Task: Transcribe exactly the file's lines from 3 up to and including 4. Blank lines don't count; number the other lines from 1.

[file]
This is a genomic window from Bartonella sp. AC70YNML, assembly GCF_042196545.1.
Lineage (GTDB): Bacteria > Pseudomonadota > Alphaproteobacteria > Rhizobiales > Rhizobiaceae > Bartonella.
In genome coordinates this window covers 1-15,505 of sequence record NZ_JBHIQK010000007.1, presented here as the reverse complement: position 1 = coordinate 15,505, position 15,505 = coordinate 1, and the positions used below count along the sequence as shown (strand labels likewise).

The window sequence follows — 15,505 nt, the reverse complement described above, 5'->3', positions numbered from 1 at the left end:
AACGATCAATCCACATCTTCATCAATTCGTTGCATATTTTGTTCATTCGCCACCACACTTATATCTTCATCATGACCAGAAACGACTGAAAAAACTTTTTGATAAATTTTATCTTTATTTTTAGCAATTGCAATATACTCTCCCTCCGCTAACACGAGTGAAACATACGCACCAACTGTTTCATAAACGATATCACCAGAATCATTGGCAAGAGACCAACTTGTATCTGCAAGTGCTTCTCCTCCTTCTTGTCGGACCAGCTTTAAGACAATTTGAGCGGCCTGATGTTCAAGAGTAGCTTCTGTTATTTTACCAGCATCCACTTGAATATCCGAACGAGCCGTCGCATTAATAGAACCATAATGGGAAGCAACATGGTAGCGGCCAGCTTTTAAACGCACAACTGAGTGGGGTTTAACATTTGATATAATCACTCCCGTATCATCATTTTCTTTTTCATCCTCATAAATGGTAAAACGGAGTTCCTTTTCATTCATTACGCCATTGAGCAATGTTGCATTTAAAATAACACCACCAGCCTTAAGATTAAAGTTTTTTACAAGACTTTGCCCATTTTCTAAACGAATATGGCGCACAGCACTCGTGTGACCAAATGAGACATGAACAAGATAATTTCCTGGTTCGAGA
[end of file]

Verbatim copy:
In genome coordinates this window covers 1-15,505 of sequence record NZ_JBHIQK010000007.1, presented here as the reverse complement: position 1 = coordinate 15,505, position 15,505 = coordinate 1, and the positions used below count along the sequence as shown (strand labels likewise).

The window sequence follows — 15,505 nt, the reverse complement described above, 5'->3', positions numbered from 1 at the left end: